Yes. This is a well written article. Tracey now we need an article on the rapidly deteriorating financial status of the Richmond County School System. Some think that the system is almost bankrupt. The schools that you wrote the article about received a great deal of federal money to improve their scores and culture. How about the 50 plus other schools who don't receive extra federal money or DOE staff to help us turn our scores around. Our school system is in very bad shape financially. Some think we are close to bankruptcy. The Board of Education has asked Dr. Roberson and his Assistant Superintendents to ask Principals and Directors to cut the operating cost of their schools and departments by 7%. For the smallest school in Richmond County that is at least 100,000 dollars. The largest cost is personnel, so that means people are going to lose their jobs. ON THURSDAY NIGHT AT THE BOARD MEETING THE BOARD MEMBERS VOTED OVERWHELMINGLY TO SPEND 78,000 ON A PERSONNEL SOFTWARE SYSTEM TO DETERMINE WHO SHOULD BE CONSIDERED FOR PROMOTION for TEACHER LEADERSHIP POSITIONS AND LEADERSHIP POSITIONS. Does anyone else see anything wrong with this decision? The board members would put people out of work, and recklessly vote to purchase a computer system in order to help prevent cronyism and identify the most qualified candidates. Somehow I don’t think that is going to go over well with the employees of RCSS. Why are we paying Norman Hill the Director of HR and the Assistant Superintendents over 100,000 not to mention the Superintendent much more than 150,000 to select the best candidates? This expensive and unnecessary computer program requires candidates who are interested in moving up in their careers to take a series of timed test and make a certain predetermined score to make it to the screening process. So I guess advanced college degrees, experience, and hard work means nothing in Richmond County. Maybe the citizens of Richmond County should require that our Richmond County Board of Education and City Council Members take a competency test before they can run for office.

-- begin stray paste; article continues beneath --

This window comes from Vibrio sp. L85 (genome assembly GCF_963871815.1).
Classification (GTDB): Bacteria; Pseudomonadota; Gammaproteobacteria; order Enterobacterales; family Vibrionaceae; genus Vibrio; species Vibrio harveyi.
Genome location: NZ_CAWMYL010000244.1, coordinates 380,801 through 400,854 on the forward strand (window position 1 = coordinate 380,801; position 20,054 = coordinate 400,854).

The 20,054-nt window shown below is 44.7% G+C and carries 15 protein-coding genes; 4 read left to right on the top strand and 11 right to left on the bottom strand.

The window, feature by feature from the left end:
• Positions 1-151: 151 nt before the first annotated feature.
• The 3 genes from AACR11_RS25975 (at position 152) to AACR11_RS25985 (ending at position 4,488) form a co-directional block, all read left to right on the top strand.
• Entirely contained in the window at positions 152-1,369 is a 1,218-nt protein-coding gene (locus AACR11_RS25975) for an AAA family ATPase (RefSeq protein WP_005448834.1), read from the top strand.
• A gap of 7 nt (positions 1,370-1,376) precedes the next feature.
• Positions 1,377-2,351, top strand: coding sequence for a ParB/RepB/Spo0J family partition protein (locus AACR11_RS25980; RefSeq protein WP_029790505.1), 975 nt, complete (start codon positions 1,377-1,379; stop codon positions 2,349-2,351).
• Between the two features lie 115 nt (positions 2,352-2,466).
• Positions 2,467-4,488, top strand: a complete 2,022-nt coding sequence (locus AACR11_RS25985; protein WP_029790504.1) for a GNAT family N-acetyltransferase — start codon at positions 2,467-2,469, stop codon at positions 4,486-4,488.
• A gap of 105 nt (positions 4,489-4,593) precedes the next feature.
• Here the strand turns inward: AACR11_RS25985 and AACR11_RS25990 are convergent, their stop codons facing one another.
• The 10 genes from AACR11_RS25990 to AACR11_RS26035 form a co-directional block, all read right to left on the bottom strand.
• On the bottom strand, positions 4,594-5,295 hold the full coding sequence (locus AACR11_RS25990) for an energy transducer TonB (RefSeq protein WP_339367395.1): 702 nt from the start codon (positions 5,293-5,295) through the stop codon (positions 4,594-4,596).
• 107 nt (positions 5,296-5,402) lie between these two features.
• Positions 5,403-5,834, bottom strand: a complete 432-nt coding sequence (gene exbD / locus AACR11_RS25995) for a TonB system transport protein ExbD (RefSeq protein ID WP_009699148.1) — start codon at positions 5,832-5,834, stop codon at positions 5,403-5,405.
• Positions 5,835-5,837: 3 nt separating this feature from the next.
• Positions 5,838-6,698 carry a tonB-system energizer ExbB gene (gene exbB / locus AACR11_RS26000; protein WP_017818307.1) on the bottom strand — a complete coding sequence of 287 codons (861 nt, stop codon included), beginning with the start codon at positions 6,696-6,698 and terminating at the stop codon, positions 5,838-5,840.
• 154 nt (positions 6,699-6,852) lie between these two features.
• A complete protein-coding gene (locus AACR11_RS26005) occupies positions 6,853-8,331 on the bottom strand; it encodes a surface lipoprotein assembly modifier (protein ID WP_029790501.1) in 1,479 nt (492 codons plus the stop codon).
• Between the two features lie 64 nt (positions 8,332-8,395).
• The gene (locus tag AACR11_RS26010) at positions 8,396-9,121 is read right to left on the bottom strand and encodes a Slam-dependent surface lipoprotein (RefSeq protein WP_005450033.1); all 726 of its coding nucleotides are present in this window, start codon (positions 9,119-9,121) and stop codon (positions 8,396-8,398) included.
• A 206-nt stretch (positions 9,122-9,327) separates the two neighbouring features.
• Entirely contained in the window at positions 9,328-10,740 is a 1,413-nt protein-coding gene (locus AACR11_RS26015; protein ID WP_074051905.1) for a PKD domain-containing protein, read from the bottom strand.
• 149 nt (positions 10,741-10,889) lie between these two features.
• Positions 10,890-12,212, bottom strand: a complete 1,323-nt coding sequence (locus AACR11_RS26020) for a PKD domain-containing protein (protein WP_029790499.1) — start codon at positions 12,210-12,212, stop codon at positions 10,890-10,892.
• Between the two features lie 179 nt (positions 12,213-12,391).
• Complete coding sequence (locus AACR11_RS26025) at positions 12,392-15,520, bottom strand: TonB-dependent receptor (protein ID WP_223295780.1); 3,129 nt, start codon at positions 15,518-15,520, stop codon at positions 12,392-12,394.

Board members why are you so intent on keeping such an antiquated and ridiculous policy of requiring that anyone who wants to work as an upper level administrator live in Richmond County? Board Members the Constitution gives Americans the right to the pursuit of happiness? For a lot of people that means living where you wish to live and can afford to live. What gives the Board of Education the right to take that right away from the employees in RCSS as well as the opportunity to advance in our careers? People who work in New York City commute as far away as New Jersey, people who work in Boston often commute two hours away, simply because they chose not to live in New York or New Jersey or because they cannot afford to live in New York or New Jersey. Even closer to home, there are people who live in Augusta but drive to Atlanta or Macon to work every day. Most people who work in Atlanta can’t afford to live in the better or safer neighborhoods or simply don’t like living in a large cities. A lot of people from Burke, McDuffie, and Jefferson counties, who drive to Augusta, North Augusta, and SRS to work because there aren’t many jobs in the small counties where they live.